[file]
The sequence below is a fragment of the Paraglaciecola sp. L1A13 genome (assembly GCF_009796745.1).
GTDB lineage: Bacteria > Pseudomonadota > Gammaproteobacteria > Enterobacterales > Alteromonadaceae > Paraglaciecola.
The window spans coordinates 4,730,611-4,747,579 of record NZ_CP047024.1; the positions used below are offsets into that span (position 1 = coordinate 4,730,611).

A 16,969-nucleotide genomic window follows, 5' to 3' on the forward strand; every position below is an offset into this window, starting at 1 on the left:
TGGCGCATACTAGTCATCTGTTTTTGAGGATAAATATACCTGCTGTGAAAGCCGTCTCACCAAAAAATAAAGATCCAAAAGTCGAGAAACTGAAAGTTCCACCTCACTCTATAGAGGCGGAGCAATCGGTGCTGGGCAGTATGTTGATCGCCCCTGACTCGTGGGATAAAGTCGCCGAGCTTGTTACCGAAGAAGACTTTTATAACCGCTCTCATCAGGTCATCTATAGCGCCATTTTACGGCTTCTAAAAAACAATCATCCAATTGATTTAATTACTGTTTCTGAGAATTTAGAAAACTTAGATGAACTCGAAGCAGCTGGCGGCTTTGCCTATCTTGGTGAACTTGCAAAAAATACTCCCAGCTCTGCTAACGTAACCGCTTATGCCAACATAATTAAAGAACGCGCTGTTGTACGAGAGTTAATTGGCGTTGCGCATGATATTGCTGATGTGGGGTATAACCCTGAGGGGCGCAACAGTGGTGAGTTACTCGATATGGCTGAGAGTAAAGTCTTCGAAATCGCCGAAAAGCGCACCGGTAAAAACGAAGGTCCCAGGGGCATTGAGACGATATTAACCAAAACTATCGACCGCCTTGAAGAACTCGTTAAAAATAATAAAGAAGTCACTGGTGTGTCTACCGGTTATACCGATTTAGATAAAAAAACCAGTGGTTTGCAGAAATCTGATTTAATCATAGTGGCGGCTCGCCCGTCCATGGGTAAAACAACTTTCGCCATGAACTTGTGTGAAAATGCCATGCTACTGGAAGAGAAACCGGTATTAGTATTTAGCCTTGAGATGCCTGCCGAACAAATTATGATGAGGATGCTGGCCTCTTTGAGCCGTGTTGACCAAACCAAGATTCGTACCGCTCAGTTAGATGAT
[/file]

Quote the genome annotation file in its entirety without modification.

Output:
The sequence below is a fragment of the Paraglaciecola sp. L1A13 genome (assembly GCF_009796745.1).
GTDB lineage: Bacteria > Pseudomonadota > Gammaproteobacteria > Enterobacterales > Alteromonadaceae > Paraglaciecola.
The window spans coordinates 4,730,611-4,747,579 of record NZ_CP047024.1; the positions used below are offsets into that span (position 1 = coordinate 4,730,611).

A 16,969-nucleotide genomic window follows, 5' to 3' on the forward strand; every position below is an offset into this window, starting at 1 on the left:
TGGCGCATACTAGTCATCTGTTTTTGAGGATAAATATACCTGCTGTGAAAGCCGTCTCACCAAAAAATAAAGATCCAAAAGTCGAGAAACTGAAAGTTCCACCTCACTCTATAGAGGCGGAGCAATCGGTGCTGGGCAGTATGTTGATCGCCCCTGACTCGTGGGATAAAGTCGCCGAGCTTGTTACCGAAGAAGACTTTTATAACCGCTCTCATCAGGTCATCTATAGCGCCATTTTACGGCTTCTAAAAAACAATCATCCAATTGATTTAATTACTGTTTCTGAGAATTTAGAAAACTTAGATGAACTCGAAGCAGCTGGCGGCTTTGCCTATCTTGGTGAACTTGCAAAAAATACTCCCAGCTCTGCTAACGTAACCGCTTATGCCAACATAATTAAAGAACGCGCTGTTGTACGAGAGTTAATTGGCGTTGCGCATGATATTGCTGATGTGGGGTATAACCCTGAGGGGCGCAACAGTGGTGAGTTACTCGATATGGCTGAGAGTAAAGTCTTCGAAATCGCCGAAAAGCGCACCGGTAAAAACGAAGGTCCCAGGGGCATTGAGACGATATTAACCAAAACTATCGACCGCCTTGAAGAACTCGTTAAAAATAATAAAGAAGTCACTGGTGTGTCTACCGGTTATACCGATTTAGATAAAAAAACCAGTGGTTTGCAGAAATCTGATTTAATCATAGTGGCGGCTCGCCCGTCCATGGGTAAAACAACTTTCGCCATGAACTTGTGTGAAAATGCCATGCTACTGGAAGAGAAACCGGTATTAGTATTTAGCCTTGAGATGCCTGCCGAACAAATTATGATGAGGATGCTGGCCTCTTTGAGCCGTGTTGACCAAACCAAGATTCGTACCGCTCAGTTAGATGAT